Elon Musk's latest AI initiative gets mixed reviews.
Humanoid robots poll at about the same percentage as unpopular U.S. presidents.
That’s one takeaway from a survey gauging America’s enthusiasm for Tesla Bot, the concept robot unveiled by Elon Musk during carmaker’s AI Day event in August. Asked by market researcher Piplsay if they are excited or wary of Tesla Bot, 40 percent of Americans said they embraced “the idea of having humanoid robots among us.”
The other 60 percent of the more than 30,000 surveyed are “not comforted” by Musk’s benign robot. Others suspect Tesla’s boss is overreaching with his “futuristic plans and vision.” Of those skeptics, just over half agreed that Tesla Bot will hasten human-AI conflict.
Musk acknowledged those fears while introducing Tesla Bot (in the form of a human prototype wrapped in Spandex).
Tesla Bot “is intended to be friendly, of course,” Musk said. “We’re setting it such that it is—at a mechanical level, at a physical level—you can run away from it,” a safety measure that drew some laughs, “and most likely overpower it. Hopefully that doesn’t ever happen, but you never know.”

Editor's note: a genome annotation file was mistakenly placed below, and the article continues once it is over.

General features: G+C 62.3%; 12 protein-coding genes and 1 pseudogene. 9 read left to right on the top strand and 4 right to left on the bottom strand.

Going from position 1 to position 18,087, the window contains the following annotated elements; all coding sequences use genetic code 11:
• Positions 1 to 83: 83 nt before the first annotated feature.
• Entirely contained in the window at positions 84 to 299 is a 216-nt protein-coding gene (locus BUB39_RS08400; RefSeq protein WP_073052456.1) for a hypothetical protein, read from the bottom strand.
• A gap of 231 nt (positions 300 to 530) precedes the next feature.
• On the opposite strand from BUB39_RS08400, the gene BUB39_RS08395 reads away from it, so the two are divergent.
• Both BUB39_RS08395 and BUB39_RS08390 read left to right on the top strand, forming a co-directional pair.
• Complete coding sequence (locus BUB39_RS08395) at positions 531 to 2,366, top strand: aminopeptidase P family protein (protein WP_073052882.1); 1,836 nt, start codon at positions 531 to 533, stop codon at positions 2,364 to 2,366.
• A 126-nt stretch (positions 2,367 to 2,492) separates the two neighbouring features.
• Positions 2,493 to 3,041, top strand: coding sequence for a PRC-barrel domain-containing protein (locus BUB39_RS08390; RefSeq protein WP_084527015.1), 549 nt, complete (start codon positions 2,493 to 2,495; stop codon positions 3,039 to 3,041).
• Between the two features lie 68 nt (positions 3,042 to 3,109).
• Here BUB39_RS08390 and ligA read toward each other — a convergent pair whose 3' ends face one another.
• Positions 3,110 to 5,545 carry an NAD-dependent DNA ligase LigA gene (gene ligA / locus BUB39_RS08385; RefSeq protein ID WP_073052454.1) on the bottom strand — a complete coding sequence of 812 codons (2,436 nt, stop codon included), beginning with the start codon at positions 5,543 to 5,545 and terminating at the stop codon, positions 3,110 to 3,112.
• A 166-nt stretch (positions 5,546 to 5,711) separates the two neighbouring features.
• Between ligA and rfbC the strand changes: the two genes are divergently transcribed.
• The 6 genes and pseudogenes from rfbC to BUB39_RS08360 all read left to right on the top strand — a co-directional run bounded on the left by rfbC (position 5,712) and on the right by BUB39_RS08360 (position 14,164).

Only 32 percent of respondents to the AI sentiment survey said they were comforted by Musk’s reassurances. Forty-two percent remain unconvinced.
The androgynous bot stands just under a non-threatening 5-foot, 7-inches, and will be topped off with a display-screen face. Musk promised a working mechanical prototype by next year. Only 37 percent of those polled by Piplsay believe Tesla will deliver on schedule.
Then there’s the question of Tesla’s boss taking on yet another technology project while running an electric car company, a commercial space venture endeavoring to send humans to Mars, advancing battery technology and rescuing a struggling solar panel business.
Musk’s cult-like following is reflected in the survey results: roughly one-third of Americans are convinced the indefatigable innovator—this generation’s Thomas Edison—possesses the “will and ability” to pull off his latest AI project while building EVs and launching astronauts to the International Space Station.
About half of those polled think Musk is spreading himself even thinner.
The American composer Leonard Bernstein said two things are needed to achieve great things: “A plan and not quite enough time.”
Musk, the workaholic, and his Tesla Bot are again putting Bernstein’s axiom to the test.
Pipslay said it received 30,600 responses to an online survey of Americans 18 and older between Sept. 6-8.
This article was originally published on EE Times.
George Leopold has written about science and technology from Washington, D.C., since 1986. Besides EE Times, Leopold’s work has appeared in The New York Times, New Scientist, and other publications. He resides in Reston, Va.